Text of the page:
“It’s extraordinary that, more than 14 months on, new details of efforts by Trump and those around him to subvert President Joe Biden’s victory are still emerging.”
Tim O’Brien: “A federal judge thinks that former President Donald Trump likely committed fraud — and probably knew it — when he and one of his lawyers, John Eastman, plotted to block Congress’s certification of the 2020 presidential election so Trump could hold on to power.”
“So how much longer will it take Attorney General Merrick Garland to draw the same conclusion about that attempted coup?”
A deputy Russian defense minister said on Tuesday that Russia would sharply “reduce military activity” near Kyiv and the northern Ukrainian city of Chernihiv, in the first sign of progress as diplomats from Ukraine and Russia discussed a possible cease-fire, the New York Times reports.
The G7 countries dismissed Russian President Vladimir Putin’s demand to pay for gas in rubles as a “not acceptable” breach of contracts, Deutsche Welle reports.
“Ukraine’s defense intelligence ministry released a list of more than 600 alleged Russian spies working in Europe in an apparent attempt to burn them and weaken Russia’s intelligence operations across the continent,” Fox News reports.
“The Defense Department plans to accelerate production of Stinger anti-aircraft missiles and Javelin anti-tank missiles so it can refill its own depleted stocks as it continues to send the vital systems to Ukrainian forces fighting the Russian invasion,” CNN reports.
Wall Street Journal: “A wide-open view of the inner workings of what is perhaps the world’s biggest and most dangerous organized cybercrime group is a surprising consequence of the war in Ukraine. An anonymous researcher who had infiltrated the group’s servers, and who identified himself as Ukrainian, posted the data on Twitter on Feb. 27. ‘Ukraine will Rise!’ he then wrote in a March 2 tweet.”
“Security researchers and U.S. officials say the internal conversations amount to the most complete and candid public look yet at the operations of a criminal ransomware enterprise.”
“Republicans have spent weeks hammering President Joe Biden as too slow in responding to Russia’s brutal invasion of Ukraine. Enter Rand Paul,” Politico reports.
“The idiosyncratic GOP senator is undermining his own party’s message by single-handedly delaying a revocation of normal trade relations with Russia, thereby slowing efforts to further incapacitate Russia’s economy. Paul is refusing to allow a quick vote on the bill absent a deal to narrow presidential power to enact sanctions — an ask that leaders in both parties have spurned.”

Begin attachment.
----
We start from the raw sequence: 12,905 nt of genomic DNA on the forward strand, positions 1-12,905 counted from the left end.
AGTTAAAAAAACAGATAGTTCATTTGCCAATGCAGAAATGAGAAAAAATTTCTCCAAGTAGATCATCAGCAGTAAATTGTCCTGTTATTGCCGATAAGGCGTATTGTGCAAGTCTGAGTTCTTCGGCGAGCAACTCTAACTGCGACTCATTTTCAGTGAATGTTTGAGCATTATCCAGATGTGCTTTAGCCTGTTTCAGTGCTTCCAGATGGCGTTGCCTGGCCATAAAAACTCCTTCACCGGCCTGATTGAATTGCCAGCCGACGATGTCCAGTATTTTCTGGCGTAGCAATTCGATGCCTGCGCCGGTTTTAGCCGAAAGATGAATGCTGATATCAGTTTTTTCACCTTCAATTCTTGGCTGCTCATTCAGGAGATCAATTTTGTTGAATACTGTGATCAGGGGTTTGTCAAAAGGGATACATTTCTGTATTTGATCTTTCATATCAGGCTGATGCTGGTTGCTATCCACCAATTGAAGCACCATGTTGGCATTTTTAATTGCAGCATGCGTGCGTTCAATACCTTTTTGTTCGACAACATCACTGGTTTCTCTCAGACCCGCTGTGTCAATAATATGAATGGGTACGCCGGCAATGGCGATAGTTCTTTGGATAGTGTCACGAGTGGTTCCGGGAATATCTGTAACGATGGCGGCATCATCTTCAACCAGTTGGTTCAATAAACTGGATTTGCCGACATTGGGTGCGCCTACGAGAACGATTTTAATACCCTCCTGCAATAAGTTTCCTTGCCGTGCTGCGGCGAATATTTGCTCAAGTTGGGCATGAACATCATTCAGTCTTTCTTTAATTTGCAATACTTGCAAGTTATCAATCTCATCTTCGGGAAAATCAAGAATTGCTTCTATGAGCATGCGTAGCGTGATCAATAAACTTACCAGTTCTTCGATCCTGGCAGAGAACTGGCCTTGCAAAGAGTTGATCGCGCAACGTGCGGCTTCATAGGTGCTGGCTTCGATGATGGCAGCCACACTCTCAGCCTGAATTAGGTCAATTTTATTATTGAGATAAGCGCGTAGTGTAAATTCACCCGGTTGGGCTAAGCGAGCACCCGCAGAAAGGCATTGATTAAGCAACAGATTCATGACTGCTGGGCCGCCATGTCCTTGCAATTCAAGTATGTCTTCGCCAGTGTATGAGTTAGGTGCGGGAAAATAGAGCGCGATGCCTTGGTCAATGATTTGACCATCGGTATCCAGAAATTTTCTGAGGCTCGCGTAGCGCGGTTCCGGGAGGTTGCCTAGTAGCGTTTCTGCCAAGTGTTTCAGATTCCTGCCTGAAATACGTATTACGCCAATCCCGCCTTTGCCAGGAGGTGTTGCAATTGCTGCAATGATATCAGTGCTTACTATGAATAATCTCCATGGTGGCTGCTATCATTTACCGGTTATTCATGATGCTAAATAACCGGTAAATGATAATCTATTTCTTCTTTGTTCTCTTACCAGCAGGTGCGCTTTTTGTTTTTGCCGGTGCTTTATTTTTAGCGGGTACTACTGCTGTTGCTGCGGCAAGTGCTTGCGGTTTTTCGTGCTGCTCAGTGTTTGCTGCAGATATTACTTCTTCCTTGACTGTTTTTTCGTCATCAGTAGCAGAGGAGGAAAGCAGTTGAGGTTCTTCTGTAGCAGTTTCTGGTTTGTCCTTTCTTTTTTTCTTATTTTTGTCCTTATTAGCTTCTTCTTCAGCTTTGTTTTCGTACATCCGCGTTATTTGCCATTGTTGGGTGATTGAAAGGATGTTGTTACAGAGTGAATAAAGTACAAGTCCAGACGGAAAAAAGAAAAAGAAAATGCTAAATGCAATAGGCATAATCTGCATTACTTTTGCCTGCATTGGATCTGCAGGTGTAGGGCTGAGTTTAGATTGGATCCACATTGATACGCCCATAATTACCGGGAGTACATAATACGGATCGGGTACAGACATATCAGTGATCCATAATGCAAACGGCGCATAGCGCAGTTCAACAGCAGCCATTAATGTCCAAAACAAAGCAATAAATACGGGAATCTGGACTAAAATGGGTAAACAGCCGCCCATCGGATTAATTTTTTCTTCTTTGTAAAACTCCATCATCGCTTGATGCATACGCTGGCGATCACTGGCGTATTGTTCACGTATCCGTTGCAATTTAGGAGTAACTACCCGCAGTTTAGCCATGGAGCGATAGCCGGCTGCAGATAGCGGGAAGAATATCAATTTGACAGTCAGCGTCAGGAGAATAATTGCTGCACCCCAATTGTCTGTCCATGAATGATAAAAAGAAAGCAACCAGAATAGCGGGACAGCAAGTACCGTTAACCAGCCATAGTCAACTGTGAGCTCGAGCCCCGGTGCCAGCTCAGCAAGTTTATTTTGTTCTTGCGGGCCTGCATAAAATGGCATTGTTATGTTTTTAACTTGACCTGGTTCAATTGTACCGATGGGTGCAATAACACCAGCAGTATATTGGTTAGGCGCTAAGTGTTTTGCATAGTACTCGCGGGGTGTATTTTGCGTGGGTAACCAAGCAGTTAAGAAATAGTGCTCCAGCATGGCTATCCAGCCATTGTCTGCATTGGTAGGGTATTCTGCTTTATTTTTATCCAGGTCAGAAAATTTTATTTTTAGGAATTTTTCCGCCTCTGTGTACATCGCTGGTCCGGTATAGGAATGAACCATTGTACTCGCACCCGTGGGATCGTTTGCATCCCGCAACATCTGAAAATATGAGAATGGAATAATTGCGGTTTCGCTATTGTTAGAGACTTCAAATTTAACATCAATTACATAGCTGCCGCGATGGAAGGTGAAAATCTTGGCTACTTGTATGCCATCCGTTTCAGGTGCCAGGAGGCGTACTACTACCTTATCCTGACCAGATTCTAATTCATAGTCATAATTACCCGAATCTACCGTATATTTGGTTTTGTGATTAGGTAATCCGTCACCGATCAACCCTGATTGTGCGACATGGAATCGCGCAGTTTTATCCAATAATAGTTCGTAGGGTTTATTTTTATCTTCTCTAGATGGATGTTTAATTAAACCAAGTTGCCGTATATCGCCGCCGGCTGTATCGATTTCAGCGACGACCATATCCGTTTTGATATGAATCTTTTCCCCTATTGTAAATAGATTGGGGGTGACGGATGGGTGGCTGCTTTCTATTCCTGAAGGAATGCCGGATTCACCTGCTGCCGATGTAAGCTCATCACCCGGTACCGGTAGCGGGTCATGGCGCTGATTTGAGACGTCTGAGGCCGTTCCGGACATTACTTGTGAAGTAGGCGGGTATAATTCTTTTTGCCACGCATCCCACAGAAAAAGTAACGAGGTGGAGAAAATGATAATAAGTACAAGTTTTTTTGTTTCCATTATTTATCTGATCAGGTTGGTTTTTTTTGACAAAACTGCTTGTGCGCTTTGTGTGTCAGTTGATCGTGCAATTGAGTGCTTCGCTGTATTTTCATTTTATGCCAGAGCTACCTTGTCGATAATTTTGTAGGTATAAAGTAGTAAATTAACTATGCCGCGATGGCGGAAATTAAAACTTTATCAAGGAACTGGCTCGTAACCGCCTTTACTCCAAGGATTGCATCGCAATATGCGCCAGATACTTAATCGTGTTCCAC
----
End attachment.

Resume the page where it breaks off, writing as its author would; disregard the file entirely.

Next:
Surrounded by young children as props, Florida Gov. Ron DeSantis (R) on Monday signed the Parental Rights in Education bill, aka the legislation that bans classroom discussion about LGBTQ+ topics in kindergarten through third grade, or in any grade if it’s “in a manner that is not age appropriate or developmentally appropriate for students.”
DeSantis, in his sustained war on the LGBTQ+ community, dialed the theater up a notch last week when he put out a functionally meaningless “proclamation” declaring that the runner-up in a NCAA women’s swimming championship was the “rightful winner” after transgender swimmer Lia Thomas won the competition.
The FDA authorized a second Covid-19 booster shot for Americans age 50 or older.
Sen. Joe Manchin (D-WV) said the way Republican senators treated Supreme Court nominee Ketanji Brown Jackson at last week’s hearings was “disgraceful” and “embarrassing,” The Hill reports.
Said Manchin: “It was disgraceful, it really was, what I saw. And I met with her and I read all the transcripts. I listened to basically the hearings and it just was embarrassing.”
He added: “It’s not who we are. It’s not what we were sent here to do, to attack other people and just try to tear them down. I won’t be part of that. I think she’s extremely well qualified and I think she’ll be an exemplary judge.”
Sen. Mitt Romney (R-UT) told CNN that NATO would have to “rethink” whether they can rely on the United States if Donald Trump was re-elected.
Said Romney: “If he were to come back as the U.S. president, I think it would represent a pretty dramatic departure for the world, and they would rethink whether they can count on the United States to lead NATO to lead other nations as they push back against China and against Russia.
“It is absolutely essential for our democracy that we win. I fear for our democracy if the Republicans were ever to get the gavel. We can’t let that happen.” — Speaker Nancy Pelosi, in an interview with Molly Ball.
Nebraska state Sen. Bruce Bostelman (R) “apologized on Monday after he publicly cited a persistent but debunked rumor alleging that schools are placing litter boxes in school bathrooms to accommodate children who self-identify as cats,” the AP reports.